de Havilland DHC-2 Beaver float plane, not one from crash. Image Credit: A Wikimedia Commons

TSB blames optical illusion for plane crash

TSB blames optical illusion and unsecured cargo for 2016 fatal plane crash near Prince George

The fatal crash of a small float plane in central British Columbia was partly the result of an optical illusion associated with low-altitude flights, as well as overweight and improperly secured cargo, the Transportation Safety Board says.

A pilot died and two of four passengers were seriously injured when the de Havilland DHC-2 Beaver float plane went down during a hunting expedition in October 2016 near Laidman Lake, about 150 kilometres southwest of Prince George.

The board’s report describes how the aircraft was more than 300 kilograms over its maximum allowable weight, and because the cargo was unsecured, it hit the rear passenger seats when the plane crashed.

RELATED: Coroner releases name of victim from Monday’s plane crash

The report also says the pilot likely misjudged how close the plane was to the ground because of an optical illusion associated with flying under an overcast sky and over snow-covered vegetation, causing the aircraft to stall when the pilot tried to avoid hitting the hillside.

“The lack of features to provide scale in the snow-covered terrain, together with the minimal contrast among the dense trees given the diffuse light conditions, likely disguised the upsloping terrain and the actual horizon,” the report says.

“As the slope steepened, the perceived horizon would have moved upward in the windscreen, and the pilot may have pitched the aircraft up to maintain a constant angle between the pilot’s reference point on the aircraft and the rising terrain.”

The two other passengers on board suffered minor injuries during the crash.

The Transportation Safety Board is recommending that all DHC-2 aircraft that operate commercially in Canada be equipped with a system that would issue a warning as an aircraft is about to stall.

“It is reasonable to conclude that the absence of a stall-warning system deprived the pilot of the last line of defence against an aerodynamic stall and the subsequent loss of control of the aircraft.”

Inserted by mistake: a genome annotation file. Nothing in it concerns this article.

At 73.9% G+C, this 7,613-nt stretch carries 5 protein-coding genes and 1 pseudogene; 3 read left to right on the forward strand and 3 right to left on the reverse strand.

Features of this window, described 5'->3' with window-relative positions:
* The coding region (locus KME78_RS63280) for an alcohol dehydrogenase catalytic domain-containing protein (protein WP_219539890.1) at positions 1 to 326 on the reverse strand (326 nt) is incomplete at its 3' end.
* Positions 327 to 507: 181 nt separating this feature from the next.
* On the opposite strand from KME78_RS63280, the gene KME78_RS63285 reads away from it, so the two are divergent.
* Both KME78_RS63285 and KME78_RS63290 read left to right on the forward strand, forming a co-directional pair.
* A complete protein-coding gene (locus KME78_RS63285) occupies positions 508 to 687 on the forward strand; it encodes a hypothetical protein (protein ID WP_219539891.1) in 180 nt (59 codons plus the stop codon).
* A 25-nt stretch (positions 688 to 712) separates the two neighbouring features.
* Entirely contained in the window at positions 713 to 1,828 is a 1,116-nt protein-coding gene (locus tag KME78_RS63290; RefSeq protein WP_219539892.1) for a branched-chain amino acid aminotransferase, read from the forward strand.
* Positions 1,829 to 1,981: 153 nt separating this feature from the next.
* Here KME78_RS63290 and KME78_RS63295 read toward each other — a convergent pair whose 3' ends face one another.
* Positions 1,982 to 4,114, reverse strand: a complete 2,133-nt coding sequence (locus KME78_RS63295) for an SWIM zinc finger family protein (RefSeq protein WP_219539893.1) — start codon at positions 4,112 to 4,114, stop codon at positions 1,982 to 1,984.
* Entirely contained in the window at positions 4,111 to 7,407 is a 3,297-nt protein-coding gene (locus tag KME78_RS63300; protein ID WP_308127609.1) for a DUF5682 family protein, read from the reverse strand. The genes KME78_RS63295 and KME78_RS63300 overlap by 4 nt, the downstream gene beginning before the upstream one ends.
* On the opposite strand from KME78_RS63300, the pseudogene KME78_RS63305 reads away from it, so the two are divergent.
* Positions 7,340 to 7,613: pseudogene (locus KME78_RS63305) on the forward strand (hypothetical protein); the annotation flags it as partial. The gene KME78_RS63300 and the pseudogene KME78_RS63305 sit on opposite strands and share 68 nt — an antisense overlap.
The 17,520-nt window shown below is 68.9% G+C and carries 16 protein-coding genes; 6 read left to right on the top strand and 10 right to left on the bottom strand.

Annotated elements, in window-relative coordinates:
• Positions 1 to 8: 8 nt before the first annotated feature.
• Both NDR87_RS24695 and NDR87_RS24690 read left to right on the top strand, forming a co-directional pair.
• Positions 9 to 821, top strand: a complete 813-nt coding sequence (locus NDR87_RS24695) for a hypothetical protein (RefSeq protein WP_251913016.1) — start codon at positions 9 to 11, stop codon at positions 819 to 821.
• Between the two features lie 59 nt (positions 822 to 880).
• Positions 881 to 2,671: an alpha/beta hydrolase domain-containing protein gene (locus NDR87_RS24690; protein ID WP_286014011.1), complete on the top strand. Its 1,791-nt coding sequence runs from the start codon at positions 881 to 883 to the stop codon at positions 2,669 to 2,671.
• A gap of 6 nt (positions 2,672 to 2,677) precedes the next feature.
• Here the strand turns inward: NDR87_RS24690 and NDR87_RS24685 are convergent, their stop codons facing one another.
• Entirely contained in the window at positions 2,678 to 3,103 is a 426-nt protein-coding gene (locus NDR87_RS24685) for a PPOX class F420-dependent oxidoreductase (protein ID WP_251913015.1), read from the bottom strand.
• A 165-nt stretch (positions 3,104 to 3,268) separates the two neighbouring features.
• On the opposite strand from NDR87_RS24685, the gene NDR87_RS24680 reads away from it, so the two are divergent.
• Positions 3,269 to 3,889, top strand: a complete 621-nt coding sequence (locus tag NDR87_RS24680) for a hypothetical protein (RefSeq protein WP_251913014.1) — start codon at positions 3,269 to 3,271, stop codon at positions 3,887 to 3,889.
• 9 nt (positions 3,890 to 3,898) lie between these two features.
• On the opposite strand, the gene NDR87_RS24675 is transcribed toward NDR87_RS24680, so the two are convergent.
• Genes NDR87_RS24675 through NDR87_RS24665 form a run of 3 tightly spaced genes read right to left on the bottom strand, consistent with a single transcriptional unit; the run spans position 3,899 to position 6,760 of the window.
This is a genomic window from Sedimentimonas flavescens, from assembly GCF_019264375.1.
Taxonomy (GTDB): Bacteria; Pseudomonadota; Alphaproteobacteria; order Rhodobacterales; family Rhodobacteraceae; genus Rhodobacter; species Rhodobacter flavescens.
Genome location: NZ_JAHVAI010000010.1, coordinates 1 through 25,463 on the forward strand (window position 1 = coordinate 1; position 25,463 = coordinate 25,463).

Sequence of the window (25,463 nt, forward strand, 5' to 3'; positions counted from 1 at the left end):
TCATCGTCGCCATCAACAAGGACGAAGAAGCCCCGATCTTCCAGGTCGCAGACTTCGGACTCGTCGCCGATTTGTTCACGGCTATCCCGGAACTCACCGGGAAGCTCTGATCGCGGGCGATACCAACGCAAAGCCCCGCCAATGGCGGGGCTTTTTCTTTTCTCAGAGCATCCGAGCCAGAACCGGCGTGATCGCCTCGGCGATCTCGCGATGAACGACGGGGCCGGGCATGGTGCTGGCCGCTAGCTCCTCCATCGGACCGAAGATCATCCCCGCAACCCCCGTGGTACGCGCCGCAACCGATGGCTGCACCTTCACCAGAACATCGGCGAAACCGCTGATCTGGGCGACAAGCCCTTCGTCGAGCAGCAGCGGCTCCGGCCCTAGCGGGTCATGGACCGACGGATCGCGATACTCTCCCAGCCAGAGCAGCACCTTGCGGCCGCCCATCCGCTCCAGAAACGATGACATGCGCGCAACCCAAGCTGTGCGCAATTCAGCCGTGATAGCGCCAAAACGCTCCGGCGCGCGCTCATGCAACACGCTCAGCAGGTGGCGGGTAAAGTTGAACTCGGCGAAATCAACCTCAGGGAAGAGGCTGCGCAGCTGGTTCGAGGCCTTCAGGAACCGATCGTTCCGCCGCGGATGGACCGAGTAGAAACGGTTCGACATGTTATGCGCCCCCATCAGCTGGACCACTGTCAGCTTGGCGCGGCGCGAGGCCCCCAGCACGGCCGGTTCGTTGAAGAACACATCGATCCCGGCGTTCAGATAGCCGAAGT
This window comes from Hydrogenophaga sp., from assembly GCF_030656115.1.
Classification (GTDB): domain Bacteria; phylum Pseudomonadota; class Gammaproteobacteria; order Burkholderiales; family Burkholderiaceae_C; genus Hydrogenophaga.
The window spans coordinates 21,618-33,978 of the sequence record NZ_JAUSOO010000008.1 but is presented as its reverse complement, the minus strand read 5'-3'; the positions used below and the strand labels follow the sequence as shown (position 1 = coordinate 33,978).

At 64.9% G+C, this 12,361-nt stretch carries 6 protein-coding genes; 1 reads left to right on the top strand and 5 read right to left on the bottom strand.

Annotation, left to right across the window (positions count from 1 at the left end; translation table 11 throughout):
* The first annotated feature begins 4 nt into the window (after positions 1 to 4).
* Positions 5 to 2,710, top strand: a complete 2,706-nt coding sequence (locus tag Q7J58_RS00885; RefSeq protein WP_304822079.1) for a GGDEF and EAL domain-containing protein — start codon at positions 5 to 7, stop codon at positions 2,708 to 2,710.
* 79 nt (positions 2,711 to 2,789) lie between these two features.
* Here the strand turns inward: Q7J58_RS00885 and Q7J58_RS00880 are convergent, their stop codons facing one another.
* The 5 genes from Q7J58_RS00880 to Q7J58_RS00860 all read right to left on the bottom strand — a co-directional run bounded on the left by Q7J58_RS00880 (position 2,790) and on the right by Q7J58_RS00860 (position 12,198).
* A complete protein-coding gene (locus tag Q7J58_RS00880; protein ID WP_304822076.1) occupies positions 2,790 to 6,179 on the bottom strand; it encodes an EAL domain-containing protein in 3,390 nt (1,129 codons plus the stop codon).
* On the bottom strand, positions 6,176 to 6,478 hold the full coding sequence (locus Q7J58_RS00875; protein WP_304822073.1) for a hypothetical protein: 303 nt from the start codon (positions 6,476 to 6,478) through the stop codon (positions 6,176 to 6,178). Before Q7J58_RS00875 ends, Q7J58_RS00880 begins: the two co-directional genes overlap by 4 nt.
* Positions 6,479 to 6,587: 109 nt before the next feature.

The agency says this recommendation would not have helped in this incident because the aircraft was privately operated, but it underscores the benefits of a stall-warning system.

The Transportation Safety Board investigates marine, pipeline, railway and aviation incidents and its purpose is to improve transportation safety, not attribute blame or find fault.

The Canadian Press

Like us on Facebook and follow us on Twitter.

Just Posted

Revelstoke bowl turner expanding to bigger markets

Corin Flood turns hundreds of bowls a year in his back yard shop

All regional district fields and ball diamonds closed

Soaking ground leads to closure of CSRD sports fields to prevent damage

Clovechok sitting on Select Standing Committee of Finance and Government Services

Catching up with the MLA for Columbia River-Revelstoke

VIDEO: The ‘most cosmopolitan’ of butterflies could migrate to B.C.

The painted lady butterfly will likely arrive this summer from Southern California

West Kelowna acquires land for Rose Valley Water Treatment Plant

The city has acquired 24 acres on Bartley Road

Sentencing begins for indecent caller

Vancouver Island man pleaded guilty to making indecent phone and video calls to women across B.C.

Sources say Trudeau rejected Wilson-Raybould’s conservative pick for high court

Wilson-Raybould said Monday “there was no conflict between the PM and myself”

First Nations public art piece stolen in Nanaimo

Spindle Whorl went missing over the weekend, according to Nanaimo RCMP

RV lifestyle comes to the Okanagan

BC Interior RV Show returns to Penticton for the eighth year

Father-son duo at B.C. Children’s Hospital helps new dads fight depression

The pair teamed up to introduce the only known research-based mindfulness workshop for new dads

Mexican restaurant in B.C. told to take down Mexican flag

General manager of Primo’s Mexican Grill in White Rock: ‘I’ve never heard of anything like this’

B.C. NDP moves to provide tax credits, tax cut for LNG Canada

Provincial sales tax break of $596 million repayable after construction

Most Read